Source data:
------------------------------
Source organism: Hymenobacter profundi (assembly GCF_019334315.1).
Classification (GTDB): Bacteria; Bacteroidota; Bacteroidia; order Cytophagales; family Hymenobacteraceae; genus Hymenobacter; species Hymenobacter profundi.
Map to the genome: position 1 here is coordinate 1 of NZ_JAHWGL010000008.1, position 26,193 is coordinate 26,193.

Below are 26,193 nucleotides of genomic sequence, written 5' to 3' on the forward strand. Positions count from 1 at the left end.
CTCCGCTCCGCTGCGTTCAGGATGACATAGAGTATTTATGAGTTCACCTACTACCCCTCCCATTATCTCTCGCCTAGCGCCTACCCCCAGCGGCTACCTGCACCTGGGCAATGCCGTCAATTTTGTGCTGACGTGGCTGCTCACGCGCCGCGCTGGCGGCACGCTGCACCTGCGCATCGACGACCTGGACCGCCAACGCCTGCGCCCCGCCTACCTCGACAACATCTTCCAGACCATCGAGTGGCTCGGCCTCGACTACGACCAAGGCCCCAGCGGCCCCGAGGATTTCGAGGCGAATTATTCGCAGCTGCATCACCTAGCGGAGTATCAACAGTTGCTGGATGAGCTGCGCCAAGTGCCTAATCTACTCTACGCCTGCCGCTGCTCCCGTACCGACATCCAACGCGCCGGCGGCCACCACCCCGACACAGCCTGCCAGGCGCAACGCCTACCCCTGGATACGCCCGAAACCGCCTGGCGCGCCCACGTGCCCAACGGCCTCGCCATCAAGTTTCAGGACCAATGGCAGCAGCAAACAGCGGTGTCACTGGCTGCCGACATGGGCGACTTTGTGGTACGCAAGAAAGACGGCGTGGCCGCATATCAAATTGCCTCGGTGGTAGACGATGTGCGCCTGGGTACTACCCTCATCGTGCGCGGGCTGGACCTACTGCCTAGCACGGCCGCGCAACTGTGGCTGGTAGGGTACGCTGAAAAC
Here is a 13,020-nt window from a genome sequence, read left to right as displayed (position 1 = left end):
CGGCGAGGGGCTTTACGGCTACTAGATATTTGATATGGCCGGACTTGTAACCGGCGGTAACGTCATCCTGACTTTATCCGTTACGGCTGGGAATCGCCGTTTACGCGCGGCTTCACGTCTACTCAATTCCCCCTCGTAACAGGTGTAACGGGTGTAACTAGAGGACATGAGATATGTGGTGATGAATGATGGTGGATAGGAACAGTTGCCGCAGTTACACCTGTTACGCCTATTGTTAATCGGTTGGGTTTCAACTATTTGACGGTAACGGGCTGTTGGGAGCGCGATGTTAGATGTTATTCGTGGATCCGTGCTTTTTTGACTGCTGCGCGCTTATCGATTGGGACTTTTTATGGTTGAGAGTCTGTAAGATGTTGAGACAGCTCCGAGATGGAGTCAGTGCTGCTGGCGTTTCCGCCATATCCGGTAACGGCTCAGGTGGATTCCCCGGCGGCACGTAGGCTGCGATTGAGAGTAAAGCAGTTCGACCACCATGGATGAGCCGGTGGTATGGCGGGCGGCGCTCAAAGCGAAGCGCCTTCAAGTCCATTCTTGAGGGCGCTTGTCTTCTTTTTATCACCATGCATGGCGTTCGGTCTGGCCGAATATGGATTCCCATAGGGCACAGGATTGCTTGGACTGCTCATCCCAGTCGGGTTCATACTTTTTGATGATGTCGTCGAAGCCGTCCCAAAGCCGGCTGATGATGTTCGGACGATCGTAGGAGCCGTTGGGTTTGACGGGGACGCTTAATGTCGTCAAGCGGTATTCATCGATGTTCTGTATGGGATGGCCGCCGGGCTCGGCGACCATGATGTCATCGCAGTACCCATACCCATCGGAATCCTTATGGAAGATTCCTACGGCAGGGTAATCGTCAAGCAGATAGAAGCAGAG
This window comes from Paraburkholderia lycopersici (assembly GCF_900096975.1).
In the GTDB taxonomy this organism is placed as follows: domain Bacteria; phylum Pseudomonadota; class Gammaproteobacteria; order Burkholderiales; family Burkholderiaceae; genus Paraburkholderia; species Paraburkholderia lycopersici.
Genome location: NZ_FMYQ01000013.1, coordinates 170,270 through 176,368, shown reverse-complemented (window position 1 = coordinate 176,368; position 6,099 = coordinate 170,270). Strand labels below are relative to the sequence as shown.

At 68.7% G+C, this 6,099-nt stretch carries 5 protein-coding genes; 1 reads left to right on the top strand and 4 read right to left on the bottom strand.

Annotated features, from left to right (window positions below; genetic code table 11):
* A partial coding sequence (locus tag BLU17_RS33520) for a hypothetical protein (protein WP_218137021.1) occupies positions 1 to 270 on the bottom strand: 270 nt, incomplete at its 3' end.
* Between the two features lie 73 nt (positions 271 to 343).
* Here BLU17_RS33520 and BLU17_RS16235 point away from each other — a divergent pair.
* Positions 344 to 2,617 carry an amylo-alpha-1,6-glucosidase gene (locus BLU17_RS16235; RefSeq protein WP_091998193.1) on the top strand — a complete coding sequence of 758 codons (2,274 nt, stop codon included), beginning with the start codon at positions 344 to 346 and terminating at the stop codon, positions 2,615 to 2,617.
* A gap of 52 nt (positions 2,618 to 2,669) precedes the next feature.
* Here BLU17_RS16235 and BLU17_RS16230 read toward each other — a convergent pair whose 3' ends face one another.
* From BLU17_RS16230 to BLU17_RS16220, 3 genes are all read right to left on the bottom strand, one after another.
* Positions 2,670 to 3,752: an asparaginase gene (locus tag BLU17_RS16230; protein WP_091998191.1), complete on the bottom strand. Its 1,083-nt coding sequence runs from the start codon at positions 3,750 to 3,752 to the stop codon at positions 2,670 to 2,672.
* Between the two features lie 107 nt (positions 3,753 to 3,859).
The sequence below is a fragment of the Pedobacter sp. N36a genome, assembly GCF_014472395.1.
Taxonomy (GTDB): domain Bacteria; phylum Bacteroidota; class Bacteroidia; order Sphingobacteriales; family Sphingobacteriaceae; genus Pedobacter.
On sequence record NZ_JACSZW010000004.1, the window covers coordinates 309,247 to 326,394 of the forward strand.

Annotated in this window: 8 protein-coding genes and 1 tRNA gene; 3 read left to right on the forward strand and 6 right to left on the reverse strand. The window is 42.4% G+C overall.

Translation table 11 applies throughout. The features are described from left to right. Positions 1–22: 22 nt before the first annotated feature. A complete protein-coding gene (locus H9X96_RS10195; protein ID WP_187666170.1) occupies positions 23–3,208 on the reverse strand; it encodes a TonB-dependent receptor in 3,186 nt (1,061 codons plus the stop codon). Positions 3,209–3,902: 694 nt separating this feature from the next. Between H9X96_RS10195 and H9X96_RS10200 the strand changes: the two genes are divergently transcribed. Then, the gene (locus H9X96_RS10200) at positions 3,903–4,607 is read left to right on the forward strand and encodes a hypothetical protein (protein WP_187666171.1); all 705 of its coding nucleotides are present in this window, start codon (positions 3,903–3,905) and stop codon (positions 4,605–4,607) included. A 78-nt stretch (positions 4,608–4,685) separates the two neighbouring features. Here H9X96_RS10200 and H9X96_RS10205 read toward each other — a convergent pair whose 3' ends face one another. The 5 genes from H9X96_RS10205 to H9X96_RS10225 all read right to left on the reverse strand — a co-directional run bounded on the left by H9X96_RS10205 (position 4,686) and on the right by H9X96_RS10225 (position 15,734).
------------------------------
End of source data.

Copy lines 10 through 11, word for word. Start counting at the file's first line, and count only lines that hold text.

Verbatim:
Genome location: NZ_FMYQ01000013.1, coordinates 170,270 through 176,368, shown reverse-complemented (window position 1 = coordinate 176,368; position 6,099 = coordinate 170,270). Strand labels below are relative to the sequence as shown.

At 68.7% G+C, this 6,099-nt stretch carries 5 protein-coding genes; 1 reads left to right on the top strand and 4 read right to left on the bottom strand.